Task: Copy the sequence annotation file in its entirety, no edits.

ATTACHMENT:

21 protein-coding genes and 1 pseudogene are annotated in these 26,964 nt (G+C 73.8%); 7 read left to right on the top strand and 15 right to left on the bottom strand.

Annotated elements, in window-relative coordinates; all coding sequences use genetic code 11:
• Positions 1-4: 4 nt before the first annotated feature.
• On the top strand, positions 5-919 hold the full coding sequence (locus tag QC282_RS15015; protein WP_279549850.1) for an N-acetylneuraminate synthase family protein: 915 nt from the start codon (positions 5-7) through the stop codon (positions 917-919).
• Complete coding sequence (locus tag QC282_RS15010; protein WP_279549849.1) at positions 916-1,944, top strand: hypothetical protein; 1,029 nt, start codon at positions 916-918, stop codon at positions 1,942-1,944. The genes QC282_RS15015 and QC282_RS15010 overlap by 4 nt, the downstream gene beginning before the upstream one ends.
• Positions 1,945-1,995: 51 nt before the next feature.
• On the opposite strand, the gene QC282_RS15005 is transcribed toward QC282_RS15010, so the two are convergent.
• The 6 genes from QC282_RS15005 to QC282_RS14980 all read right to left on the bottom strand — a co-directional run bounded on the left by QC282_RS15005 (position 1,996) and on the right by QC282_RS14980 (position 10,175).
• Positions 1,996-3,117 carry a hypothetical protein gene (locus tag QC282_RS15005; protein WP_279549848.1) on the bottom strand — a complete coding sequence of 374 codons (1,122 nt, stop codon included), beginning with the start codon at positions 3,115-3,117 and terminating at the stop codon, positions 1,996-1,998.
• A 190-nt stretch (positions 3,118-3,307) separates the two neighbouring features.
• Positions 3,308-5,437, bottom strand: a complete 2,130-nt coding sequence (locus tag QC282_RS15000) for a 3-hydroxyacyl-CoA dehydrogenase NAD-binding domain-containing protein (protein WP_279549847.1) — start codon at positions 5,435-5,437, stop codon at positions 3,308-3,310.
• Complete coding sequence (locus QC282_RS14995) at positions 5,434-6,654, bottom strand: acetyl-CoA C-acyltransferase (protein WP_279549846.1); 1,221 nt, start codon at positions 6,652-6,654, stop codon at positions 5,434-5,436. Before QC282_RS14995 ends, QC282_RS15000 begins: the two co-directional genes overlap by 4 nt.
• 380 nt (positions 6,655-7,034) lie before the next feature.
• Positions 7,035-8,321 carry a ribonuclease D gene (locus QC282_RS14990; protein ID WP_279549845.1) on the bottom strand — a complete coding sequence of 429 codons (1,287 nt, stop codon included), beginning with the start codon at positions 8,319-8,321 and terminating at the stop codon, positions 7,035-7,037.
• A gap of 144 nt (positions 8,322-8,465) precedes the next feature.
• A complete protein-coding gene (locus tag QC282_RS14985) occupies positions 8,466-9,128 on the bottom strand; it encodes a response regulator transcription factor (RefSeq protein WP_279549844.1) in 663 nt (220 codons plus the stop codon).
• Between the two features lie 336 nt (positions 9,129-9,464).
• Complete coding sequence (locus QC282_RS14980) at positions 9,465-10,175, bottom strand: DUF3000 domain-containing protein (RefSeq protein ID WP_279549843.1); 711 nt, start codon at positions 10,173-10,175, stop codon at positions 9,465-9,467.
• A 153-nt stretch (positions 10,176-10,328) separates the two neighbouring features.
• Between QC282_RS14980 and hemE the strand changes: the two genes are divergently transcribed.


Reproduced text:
21 protein-coding genes and 1 pseudogene are annotated in these 26,964 nt (G+C 73.8%); 7 read left to right on the top strand and 15 right to left on the bottom strand.

Annotated elements, in window-relative coordinates; all coding sequences use genetic code 11:
• Positions 1-4: 4 nt before the first annotated feature.
• On the top strand, positions 5-919 hold the full coding sequence (locus tag QC282_RS15015; protein WP_279549850.1) for an N-acetylneuraminate synthase family protein: 915 nt from the start codon (positions 5-7) through the stop codon (positions 917-919).
• Complete coding sequence (locus tag QC282_RS15010; protein WP_279549849.1) at positions 916-1,944, top strand: hypothetical protein; 1,029 nt, start codon at positions 916-918, stop codon at positions 1,942-1,944. The genes QC282_RS15015 and QC282_RS15010 overlap by 4 nt, the downstream gene beginning before the upstream one ends.
• Positions 1,945-1,995: 51 nt before the next feature.
• On the opposite strand, the gene QC282_RS15005 is transcribed toward QC282_RS15010, so the two are convergent.
• The 6 genes from QC282_RS15005 to QC282_RS14980 all read right to left on the bottom strand — a co-directional run bounded on the left by QC282_RS15005 (position 1,996) and on the right by QC282_RS14980 (position 10,175).
• Positions 1,996-3,117 carry a hypothetical protein gene (locus tag QC282_RS15005; protein WP_279549848.1) on the bottom strand — a complete coding sequence of 374 codons (1,122 nt, stop codon included), beginning with the start codon at positions 3,115-3,117 and terminating at the stop codon, positions 1,996-1,998.
• A 190-nt stretch (positions 3,118-3,307) separates the two neighbouring features.
• Positions 3,308-5,437, bottom strand: a complete 2,130-nt coding sequence (locus tag QC282_RS15000) for a 3-hydroxyacyl-CoA dehydrogenase NAD-binding domain-containing protein (protein WP_279549847.1) — start codon at positions 5,435-5,437, stop codon at positions 3,308-3,310.
• Complete coding sequence (locus QC282_RS14995) at positions 5,434-6,654, bottom strand: acetyl-CoA C-acyltransferase (protein WP_279549846.1); 1,221 nt, start codon at positions 6,652-6,654, stop codon at positions 5,434-5,436. Before QC282_RS14995 ends, QC282_RS15000 begins: the two co-directional genes overlap by 4 nt.
• 380 nt (positions 6,655-7,034) lie before the next feature.
• Positions 7,035-8,321 carry a ribonuclease D gene (locus QC282_RS14990; protein ID WP_279549845.1) on the bottom strand — a complete coding sequence of 429 codons (1,287 nt, stop codon included), beginning with the start codon at positions 8,319-8,321 and terminating at the stop codon, positions 7,035-7,037.
• A gap of 144 nt (positions 8,322-8,465) precedes the next feature.
• A complete protein-coding gene (locus tag QC282_RS14985) occupies positions 8,466-9,128 on the bottom strand; it encodes a response regulator transcription factor (RefSeq protein WP_279549844.1) in 663 nt (220 codons plus the stop codon).
• Between the two features lie 336 nt (positions 9,129-9,464).
• Complete coding sequence (locus QC282_RS14980) at positions 9,465-10,175, bottom strand: DUF3000 domain-containing protein (RefSeq protein ID WP_279549843.1); 711 nt, start codon at positions 10,173-10,175, stop codon at positions 9,465-9,467.
• A 153-nt stretch (positions 10,176-10,328) separates the two neighbouring features.
• Between QC282_RS14980 and hemE the strand changes: the two genes are divergently transcribed.